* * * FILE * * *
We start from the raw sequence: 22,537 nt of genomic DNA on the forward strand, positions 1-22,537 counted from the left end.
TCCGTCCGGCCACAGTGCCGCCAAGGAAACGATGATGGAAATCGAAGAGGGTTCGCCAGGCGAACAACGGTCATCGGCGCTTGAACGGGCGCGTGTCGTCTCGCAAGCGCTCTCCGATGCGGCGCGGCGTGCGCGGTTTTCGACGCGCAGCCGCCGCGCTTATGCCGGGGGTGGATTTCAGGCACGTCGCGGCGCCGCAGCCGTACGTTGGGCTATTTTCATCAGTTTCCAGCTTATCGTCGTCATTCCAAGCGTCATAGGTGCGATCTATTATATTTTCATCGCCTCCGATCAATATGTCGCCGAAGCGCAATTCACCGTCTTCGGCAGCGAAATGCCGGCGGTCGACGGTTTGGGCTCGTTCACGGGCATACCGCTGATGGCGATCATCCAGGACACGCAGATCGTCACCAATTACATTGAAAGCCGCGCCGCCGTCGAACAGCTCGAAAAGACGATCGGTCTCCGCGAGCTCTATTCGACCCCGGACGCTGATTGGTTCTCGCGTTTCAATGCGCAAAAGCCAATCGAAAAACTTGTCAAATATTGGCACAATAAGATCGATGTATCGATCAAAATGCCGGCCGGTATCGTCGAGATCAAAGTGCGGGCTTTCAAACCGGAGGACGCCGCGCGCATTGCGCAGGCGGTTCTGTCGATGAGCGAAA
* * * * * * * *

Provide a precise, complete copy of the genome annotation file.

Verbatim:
We start from the raw sequence: 22,537 nt of genomic DNA on the forward strand, positions 1-22,537 counted from the left end.
TCCGTCCGGCCACAGTGCCGCCAAGGAAACGATGATGGAAATCGAAGAGGGTTCGCCAGGCGAACAACGGTCATCGGCGCTTGAACGGGCGCGTGTCGTCTCGCAAGCGCTCTCCGATGCGGCGCGGCGTGCGCGGTTTTCGACGCGCAGCCGCCGCGCTTATGCCGGGGGTGGATTTCAGGCACGTCGCGGCGCCGCAGCCGTACGTTGGGCTATTTTCATCAGTTTCCAGCTTATCGTCGTCATTCCAAGCGTCATAGGTGCGATCTATTATATTTTCATCGCCTCCGATCAATATGTCGCCGAAGCGCAATTCACCGTCTTCGGCAGCGAAATGCCGGCGGTCGACGGTTTGGGCTCGTTCACGGGCATACCGCTGATGGCGATCATCCAGGACACGCAGATCGTCACCAATTACATTGAAAGCCGCGCCGCCGTCGAACAGCTCGAAAAGACGATCGGTCTCCGCGAGCTCTATTCGACCCCGGACGCTGATTGGTTCTCGCGTTTCAATGCGCAAAAGCCAATCGAAAAACTTGTCAAATATTGGCACAATAAGATCGATGTATCGATCAAAATGCCGGCCGGTATCGTCGAGATCAAAGTGCGGGCTTTCAAACCGGAGGACGCCGCGCGCATTGCGCAGGCGGTTCTGTCGATGAGCGAAA